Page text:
December 16, 2013
Whatever You Do, Do Not Call Your Gamemaster “Stupid”
Gamemasters put a lot of work into each session. Many hours of the week go into making each session memorable and fun for everyone, often at the expense of personal levity you might expect each week. I am reluctant to call being a Gamemaster a second job, but in many ways it is much like having one. It is hard. It is time consuming. There are deadlines and high expectations. Oftentimes it can even be thankless, as many players get into the routine of coming to the game, playing, then going home without ever thinking that their few hours of fun was the result of many, many more hours of pouring over books, coming up with various scenarios, and research. While I encourage all players to, at some time, try to put themselves in the position of being a Gamemaster, I also freely admit that it is not a role for everyone. There are some people who simply do not possess the time, dedication, or creativity needed for it, and that is nothing to be ashamed about. Even so, it is always important to recognize how much work your Gamemaster goes through. Appreciate it, be thankful for it, and whatever you do, do not call your Gamemaster “stupid.”
I say this because firstly, I saw it happen, and secondly, because it can be all too easy to let your own interpretation of a scene influence your choices in a game. Tabletop role-playing games are a highly imaginative venture. They have to be. Often, there is no visual representation of what is going on, and even when there is it is a simple one at best. Almost everything that happens, you have to envision in your own mind. This is in part what makes these games so incredible. They are not limited to what modern graphics can achieve. There is no budget for special effects. No restrains on the skill or ability of practical effects. It is all in your mind, your all-powerful, imaginative mind. Unfortunately, this means that the way in which to players or even the players can see a scene can be entirely different, and that can cause problems, especially because the Gamemaster has to have complete final authority of what is going on, otherwise you cannot have a game. In this respect, players must we willing to adapt what they think is happening based on what the Gamemaster tells them, and players are not always willing to do that.
Players, I understand that this might not seem fair. That it might seem like I am taking the Gamemaster’s side by default because I am a Gamemaster. I want to assure you that this is not about picking a side of a topic. This is about discussing what is best for the game overall. This is a reminder to both players and Gamemasters to talk to one another. Set the scene. Describe it in as much detail as you can. Players, do not rush a Gamemaster through this. Do not try to fast forward to the action. Setting the scene is a crucial step in making sure that conflicts of perception do not happen. By setting a scene, the Gamemaster is telling you what you have at your disposal, what some of your possible options are, and what you are able to interact with. If you try to rush through this, then you are likely going to have some inconsistent ideas with what is going on, and that can cause problems. When that happens, you have no one to blame but yourselves and the last thing you want to do is to take it out on your Gamemaster. On the other hand, Gamemasters, remember to set the scene. It can be an easy step to forget, but in doing so you are opening yourself up to these sorts of perceptive conflicts, and you cannot blame your players for them. Take your time. Do not let yourself feel rushed. If you feel like your players are trying to rush you, ask them to be patient with you. Remind them of the importance of setting a scene. It is in their best interest to listen, after all.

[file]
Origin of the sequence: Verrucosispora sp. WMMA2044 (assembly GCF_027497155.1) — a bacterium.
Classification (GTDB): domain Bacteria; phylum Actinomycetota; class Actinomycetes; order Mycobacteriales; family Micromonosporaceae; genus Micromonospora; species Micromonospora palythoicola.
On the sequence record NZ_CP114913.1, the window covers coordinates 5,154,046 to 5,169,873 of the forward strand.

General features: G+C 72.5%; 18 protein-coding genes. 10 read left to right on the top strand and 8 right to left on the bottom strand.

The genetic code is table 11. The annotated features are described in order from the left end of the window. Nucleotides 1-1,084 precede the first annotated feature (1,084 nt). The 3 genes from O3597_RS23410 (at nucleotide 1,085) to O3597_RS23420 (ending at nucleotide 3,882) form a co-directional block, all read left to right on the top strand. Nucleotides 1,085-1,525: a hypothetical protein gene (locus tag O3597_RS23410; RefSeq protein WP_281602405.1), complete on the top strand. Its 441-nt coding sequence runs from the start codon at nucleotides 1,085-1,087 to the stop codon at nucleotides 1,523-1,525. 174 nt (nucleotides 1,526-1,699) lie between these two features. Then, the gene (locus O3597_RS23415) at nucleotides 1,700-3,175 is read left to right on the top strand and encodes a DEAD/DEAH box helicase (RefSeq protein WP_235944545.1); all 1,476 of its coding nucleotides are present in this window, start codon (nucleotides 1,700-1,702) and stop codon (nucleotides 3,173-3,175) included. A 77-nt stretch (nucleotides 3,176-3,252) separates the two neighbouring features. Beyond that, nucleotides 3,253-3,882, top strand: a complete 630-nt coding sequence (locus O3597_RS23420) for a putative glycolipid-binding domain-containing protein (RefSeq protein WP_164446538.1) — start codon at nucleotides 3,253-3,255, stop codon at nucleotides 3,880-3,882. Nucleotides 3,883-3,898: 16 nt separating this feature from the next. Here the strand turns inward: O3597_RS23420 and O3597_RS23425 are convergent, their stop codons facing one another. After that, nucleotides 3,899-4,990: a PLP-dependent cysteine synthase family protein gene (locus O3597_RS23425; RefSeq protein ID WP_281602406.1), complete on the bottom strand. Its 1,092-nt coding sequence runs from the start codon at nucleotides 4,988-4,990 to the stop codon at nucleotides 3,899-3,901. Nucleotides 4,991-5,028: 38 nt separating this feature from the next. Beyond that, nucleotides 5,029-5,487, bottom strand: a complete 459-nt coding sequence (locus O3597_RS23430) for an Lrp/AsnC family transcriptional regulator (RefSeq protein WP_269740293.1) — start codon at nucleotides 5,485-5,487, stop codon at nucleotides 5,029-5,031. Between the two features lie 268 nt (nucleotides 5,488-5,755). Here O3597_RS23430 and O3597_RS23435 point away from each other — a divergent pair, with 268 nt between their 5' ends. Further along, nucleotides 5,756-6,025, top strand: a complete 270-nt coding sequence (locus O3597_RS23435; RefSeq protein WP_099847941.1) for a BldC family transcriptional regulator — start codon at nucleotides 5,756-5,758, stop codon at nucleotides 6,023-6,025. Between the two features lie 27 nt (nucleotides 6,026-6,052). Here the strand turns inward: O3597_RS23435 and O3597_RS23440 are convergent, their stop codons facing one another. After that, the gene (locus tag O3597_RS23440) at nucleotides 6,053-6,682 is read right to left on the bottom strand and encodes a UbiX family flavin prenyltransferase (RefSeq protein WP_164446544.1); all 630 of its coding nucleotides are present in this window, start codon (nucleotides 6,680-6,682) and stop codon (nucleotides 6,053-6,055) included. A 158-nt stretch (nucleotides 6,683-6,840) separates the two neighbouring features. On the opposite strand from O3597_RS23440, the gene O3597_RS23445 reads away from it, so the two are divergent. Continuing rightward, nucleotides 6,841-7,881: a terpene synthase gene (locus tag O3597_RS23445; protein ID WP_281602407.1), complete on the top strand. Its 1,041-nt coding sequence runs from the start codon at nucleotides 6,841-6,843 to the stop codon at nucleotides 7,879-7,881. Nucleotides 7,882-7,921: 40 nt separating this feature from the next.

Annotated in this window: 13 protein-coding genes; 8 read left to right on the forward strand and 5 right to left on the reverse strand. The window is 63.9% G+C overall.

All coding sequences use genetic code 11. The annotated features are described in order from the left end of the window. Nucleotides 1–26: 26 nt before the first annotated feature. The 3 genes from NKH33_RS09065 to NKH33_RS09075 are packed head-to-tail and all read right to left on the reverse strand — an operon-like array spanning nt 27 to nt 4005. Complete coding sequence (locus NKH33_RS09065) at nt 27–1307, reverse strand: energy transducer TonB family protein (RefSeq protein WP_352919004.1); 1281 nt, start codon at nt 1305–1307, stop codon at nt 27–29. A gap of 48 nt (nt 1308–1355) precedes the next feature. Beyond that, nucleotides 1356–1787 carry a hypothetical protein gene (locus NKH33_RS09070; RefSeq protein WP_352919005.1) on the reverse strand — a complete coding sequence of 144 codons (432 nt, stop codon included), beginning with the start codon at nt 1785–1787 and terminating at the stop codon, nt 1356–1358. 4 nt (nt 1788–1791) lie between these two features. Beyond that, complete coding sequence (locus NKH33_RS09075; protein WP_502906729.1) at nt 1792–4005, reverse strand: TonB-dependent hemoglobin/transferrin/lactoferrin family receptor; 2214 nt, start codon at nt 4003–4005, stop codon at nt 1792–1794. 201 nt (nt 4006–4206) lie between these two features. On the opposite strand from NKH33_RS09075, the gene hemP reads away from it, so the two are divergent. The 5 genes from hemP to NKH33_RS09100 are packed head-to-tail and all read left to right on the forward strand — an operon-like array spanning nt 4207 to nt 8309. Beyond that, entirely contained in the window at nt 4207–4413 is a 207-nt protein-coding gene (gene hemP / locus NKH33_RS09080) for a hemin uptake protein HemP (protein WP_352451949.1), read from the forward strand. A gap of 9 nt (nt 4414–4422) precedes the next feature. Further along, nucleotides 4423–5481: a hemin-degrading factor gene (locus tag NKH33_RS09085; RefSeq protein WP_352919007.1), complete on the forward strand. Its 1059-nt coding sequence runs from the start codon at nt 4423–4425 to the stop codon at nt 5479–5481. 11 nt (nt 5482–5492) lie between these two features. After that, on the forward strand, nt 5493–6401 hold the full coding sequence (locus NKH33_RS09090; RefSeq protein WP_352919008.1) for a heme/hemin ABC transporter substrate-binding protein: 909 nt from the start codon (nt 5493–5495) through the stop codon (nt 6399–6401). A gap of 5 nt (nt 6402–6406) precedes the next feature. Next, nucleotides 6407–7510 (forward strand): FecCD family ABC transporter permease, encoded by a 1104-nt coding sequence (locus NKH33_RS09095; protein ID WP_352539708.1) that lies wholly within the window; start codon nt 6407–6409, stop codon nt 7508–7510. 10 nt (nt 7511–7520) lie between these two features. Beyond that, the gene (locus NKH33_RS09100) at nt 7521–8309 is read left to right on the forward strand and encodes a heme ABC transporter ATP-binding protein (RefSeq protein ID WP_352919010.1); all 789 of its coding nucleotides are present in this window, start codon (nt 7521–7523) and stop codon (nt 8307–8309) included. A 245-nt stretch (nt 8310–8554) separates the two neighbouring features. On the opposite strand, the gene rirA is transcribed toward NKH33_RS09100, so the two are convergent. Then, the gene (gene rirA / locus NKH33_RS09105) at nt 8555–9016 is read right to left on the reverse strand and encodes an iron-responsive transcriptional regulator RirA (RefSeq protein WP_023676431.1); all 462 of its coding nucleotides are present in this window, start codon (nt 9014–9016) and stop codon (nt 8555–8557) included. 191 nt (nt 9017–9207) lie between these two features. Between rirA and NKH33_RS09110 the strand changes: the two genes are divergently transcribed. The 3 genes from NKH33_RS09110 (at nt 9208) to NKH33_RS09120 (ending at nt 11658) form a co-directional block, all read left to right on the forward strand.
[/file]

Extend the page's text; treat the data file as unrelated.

Overall, everyone, Gamemasters and players alike, need to be respectful towards one another. These are more than your fellow players or your Gamemaster. These are people. These are your friends. In the heat of the moment, I fully understand that it is easy to let your mouth get away from you. Just be willing to sacrifice a bit of pride and apologize when it does.
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